Around one-half of all startups hope to get funding from venture capitalists. Less than 20% expect to get support from angel investors.

How to identify an optimal angel investor for your startup

When assessing your match potential with an angel investor, focus on these four factors:

  • Industry experience. If an angel investor has expertise in your niche, they will be more enthusiastic to support you. Apart from finance, they will share knowledge and industry contacts with you.
  • Mentorship ability. Ask the investor whether they would like to mentor you. Some might be unwilling to do so. Others might lack mentorship skills and are only ready to share money.
  • Investing experience. Experienced angels provide better mentorship.
  • Financial stability. Imagine that an investor writes a check to you — and in six months, they say their business is performing poorly and they need their money back. A good angel has enough cash for all the ventures they support and will never put financial stress on your startup.

The lack or presence of accreditation is a secondary parameter. Not all accredited investors are angels or vice versa.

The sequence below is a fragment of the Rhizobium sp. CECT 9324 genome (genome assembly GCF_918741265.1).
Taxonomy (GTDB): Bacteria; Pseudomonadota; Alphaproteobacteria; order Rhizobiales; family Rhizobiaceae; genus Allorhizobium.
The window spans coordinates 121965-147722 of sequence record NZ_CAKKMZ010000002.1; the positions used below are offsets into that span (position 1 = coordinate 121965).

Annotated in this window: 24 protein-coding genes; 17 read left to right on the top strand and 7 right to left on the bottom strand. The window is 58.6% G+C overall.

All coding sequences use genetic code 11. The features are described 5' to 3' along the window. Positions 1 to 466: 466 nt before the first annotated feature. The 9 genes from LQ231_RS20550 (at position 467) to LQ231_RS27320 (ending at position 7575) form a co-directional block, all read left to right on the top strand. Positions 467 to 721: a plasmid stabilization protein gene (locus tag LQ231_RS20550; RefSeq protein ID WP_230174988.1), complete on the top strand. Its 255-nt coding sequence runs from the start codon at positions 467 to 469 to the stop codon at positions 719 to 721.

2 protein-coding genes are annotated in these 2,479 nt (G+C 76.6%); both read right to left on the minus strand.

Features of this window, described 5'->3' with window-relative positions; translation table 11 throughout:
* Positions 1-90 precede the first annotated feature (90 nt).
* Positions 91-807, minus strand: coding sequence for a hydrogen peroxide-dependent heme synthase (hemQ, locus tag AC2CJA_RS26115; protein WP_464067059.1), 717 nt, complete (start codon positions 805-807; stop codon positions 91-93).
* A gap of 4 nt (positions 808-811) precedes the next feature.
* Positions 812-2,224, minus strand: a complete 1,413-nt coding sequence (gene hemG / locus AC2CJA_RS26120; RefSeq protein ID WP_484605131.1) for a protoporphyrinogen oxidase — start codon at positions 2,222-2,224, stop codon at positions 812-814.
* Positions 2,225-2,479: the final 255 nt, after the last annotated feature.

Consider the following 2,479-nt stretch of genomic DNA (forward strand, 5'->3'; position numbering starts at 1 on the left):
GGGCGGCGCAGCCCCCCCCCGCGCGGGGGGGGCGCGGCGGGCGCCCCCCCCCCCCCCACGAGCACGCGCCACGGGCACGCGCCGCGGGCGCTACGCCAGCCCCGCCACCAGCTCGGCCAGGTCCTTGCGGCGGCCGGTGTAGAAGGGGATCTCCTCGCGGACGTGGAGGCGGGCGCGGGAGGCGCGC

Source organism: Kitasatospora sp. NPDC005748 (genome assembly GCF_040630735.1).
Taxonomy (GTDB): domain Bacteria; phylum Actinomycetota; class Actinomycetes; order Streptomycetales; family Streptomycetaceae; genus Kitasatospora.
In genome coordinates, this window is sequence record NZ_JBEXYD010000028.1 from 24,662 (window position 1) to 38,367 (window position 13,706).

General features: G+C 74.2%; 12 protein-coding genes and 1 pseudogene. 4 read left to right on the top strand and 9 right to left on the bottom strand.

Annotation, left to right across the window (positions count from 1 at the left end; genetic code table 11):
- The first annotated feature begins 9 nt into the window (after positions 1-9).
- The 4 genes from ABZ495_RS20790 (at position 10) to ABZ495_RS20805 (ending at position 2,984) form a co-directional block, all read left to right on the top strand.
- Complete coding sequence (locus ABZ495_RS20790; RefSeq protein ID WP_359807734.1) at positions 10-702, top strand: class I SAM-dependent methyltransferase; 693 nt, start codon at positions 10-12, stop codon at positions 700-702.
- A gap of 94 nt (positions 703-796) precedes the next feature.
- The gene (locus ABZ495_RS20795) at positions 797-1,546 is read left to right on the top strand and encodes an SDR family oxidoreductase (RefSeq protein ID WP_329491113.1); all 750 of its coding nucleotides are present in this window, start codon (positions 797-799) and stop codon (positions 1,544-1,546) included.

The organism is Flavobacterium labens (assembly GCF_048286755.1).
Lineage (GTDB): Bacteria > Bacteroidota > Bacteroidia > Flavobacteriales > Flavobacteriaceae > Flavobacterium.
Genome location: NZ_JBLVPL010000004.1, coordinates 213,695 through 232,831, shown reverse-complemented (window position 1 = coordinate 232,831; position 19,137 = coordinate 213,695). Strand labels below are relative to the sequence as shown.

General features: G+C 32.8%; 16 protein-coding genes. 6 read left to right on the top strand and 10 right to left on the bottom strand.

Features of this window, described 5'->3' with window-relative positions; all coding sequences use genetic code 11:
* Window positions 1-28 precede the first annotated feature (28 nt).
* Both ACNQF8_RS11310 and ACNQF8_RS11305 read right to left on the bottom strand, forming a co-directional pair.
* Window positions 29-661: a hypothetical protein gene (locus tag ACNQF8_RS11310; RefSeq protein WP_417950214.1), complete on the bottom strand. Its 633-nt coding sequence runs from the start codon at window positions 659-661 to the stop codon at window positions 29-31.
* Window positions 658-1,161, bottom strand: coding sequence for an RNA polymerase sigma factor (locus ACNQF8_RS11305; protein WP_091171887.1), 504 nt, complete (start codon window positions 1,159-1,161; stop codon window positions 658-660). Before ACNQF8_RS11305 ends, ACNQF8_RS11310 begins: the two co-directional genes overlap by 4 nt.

How to establish a relationship with an angel investor

Once you’ve detected an angel investor who seems to be able to support your startup, stick to this sequence of actions:

  • Get references. Find out about the previous investments that your angel of choice made. How many startups did they fund? How many of these businesses failed and why? What do people from your industry think about this investor? Research publicly available information and leverage your contacts to get to know your angel.
  • Align goals with your investor. Discuss how much money you need, what the investment time frame will be, which part of your startup the investor will control, and how they will influence your decision-making process.
  • Select a format for your future interactions. Does your investor prefer to be a mentor or a silent partner who only provides you with money? If they’re ready to mentor you, how often will your meetings take place, how should you prepare for them, and which communication channels will you stick to?

Treat all your conversations with your angel investor as a job interview. Prepare for each interaction and do a lot of research. Take notes during calls.

Criteria that angel investors rely on when selecting startups to support